Following the news media frenzy around the data breaches at Experian and complaince failures at Home Depot, organizations are facing heightened demand for data privacy and compliance regulation. In Grant Thornton LLP's survey of more than 400 chief audit executives from US organizations, 31% of respondents ranked compliance risks as their top concern, and 42% believe that data privacy has the most potential to impact company growth.
Despite these findings, only 29% of respondents are using a governance, risk, and compliance (GRC) technology tool, and only 22% believe their organization is leveraging GRC technology effectively. Why is there such disconnect between what is important and what is occurring? Businesses often create policies, practices, and controls without a true understanding of life on the ground in the company. Best practices for security -- especially when dealing with highly sensitive financial information -- traditionally have focused on building walls around the perimeter to keep people out and keep information in. However, when you build a 10-foot wall, your opponent brings an 11-foot ladder.
Though perimeter-based security is important, it is only one strategy in a layered approach. Financial organizations must also look at information as it is managed throughout their information gateways -- via file shares, the web, enterprise collaboration systems, communication systems, and social platforms. Thinking holistically about managing compliance and maintaining visibility, data classification, and control makes the walls less penetrable.
How can we close the gap between what is needed and what is available? To understand what capabilities are needed for ongoing operations, practitioners should conduct vulnerability assessments. These can be helpful when beginning an audit and are valuable in identifying what information requires heightened attention and what programs are used to store it -- including enterprise collaboration systems and interactive gateways, such as file shares, SharePoint portals, cloud platforms, social networks, and websites.
However, identifying these issues across thousands or millions of documents is impossible without automation. It is important to look beyond features that only check the boxes. Because information is constantly being created, vulnerability assessments must be ongoing to create a comprehensive lifecycle approach to risk mitigation. When choosing the technology, look for a solution that can do the following.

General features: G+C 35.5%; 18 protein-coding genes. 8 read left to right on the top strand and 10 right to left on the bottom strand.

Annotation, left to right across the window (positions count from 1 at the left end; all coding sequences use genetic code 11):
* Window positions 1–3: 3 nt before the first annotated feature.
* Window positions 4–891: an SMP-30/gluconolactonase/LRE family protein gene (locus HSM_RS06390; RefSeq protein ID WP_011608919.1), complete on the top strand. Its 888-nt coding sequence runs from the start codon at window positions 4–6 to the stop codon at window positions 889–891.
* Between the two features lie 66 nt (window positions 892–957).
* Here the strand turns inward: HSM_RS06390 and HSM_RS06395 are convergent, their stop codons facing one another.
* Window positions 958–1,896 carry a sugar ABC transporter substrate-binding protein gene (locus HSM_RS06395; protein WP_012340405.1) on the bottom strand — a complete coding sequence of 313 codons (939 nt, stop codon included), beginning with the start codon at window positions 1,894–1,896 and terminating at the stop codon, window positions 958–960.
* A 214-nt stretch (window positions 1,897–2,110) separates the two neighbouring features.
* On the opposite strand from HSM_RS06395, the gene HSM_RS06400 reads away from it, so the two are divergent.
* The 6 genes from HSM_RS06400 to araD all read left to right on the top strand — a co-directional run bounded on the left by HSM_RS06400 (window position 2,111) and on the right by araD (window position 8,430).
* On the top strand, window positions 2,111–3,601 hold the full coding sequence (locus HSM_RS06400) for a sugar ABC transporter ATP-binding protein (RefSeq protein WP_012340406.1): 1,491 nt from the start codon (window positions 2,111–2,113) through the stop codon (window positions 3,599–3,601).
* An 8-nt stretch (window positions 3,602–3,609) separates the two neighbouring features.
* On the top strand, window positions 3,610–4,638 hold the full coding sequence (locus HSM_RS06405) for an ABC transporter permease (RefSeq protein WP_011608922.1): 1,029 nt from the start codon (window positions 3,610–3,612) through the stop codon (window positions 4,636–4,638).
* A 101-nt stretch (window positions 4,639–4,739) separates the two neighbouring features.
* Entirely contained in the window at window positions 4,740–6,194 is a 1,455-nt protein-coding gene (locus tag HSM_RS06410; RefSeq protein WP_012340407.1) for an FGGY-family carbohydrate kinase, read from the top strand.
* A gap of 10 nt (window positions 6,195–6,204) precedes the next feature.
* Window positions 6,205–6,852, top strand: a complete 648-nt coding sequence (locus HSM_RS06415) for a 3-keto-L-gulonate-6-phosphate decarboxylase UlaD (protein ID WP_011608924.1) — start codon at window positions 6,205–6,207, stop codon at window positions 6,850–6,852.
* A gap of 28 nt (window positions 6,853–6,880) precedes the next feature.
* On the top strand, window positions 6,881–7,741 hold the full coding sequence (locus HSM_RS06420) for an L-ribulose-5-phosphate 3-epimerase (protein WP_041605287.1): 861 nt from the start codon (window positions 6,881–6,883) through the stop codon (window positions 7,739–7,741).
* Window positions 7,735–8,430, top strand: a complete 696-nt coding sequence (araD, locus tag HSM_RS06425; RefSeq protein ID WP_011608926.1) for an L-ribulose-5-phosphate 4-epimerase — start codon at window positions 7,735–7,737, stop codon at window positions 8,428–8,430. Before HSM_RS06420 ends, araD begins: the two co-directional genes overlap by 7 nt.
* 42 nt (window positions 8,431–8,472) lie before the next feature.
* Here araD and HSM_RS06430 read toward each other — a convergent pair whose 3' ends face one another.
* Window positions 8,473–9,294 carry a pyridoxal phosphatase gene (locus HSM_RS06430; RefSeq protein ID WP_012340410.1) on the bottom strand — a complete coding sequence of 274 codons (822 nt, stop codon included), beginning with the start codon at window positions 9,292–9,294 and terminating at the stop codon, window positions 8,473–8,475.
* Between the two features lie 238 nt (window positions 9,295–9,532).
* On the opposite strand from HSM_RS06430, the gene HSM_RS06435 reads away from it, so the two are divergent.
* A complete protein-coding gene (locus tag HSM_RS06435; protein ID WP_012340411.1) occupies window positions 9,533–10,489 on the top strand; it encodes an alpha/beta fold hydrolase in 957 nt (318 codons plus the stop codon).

- Discover data across multiple gateways to shed light on dark data and other potential risks. Sensitive information may not be obvious but can open up an organization to issues if leaked, especially when it concerns a customer's finances.
- Scan content in motion or at rest against out-of-the-box or customized checks for a wide range of privacy, information assurance, operational security, sensitive security information, and accessibility requirements. Financial organizations often require heightened security based on government regulations, but security requirements can also be affected by subject matter and size. Select a technology with a solid framework that can be customized for your needs.
- Drive enterprise classification and taxonomy with user-assisted and automated classification for all content.
- Take corrective action automatically to secure, delete, move, quarantine, encrypt, or redact risk-defined content. These actions can reduce costs by eliminating the need for increased hiring to monitor information security initiatives.
- Enhance incident tracking and management with an integrated incident management system, in addition to trend reports and historical analysis to measure improvements over time.
- Monitor data and systems on an ongoing basis to demonstrate and report on conformance across your enterprisewide information gateways and systems.
Traditional approaches for return on investment include cost reductions and productivity increases, but smaller themes can also result in technology investment. For example, many companies now think of their data (particularly customer information) as an unrealized asset. However, much of that data may be lost in file shares or data silos. So what can be seen as a risk may also be viewed as an asset when accessed and protected appropriately.
Bridging the gap between current GRC use and desired use does not happen overnight. Organizations and their IT teams not only need to adopt the tools, but they must also successfully implement the technology and promote sustainable adoption. Despite the road ahead, GRC platforms and applications can foster safe, effective, and productive business environments at financial institutions. It's time that we take the steps to make GRC a staple in all businesses and better our relationships, not only with our customers, but also with our employees.Dana Simberkoff is the Chief Compliance and Risk Management Officer at AvePoint, Inc. She is responsible for executive level consulting, research and analytical support on current and upcoming industry trends, technology, standards, best practices, concepts and solutions for ... View Full Bio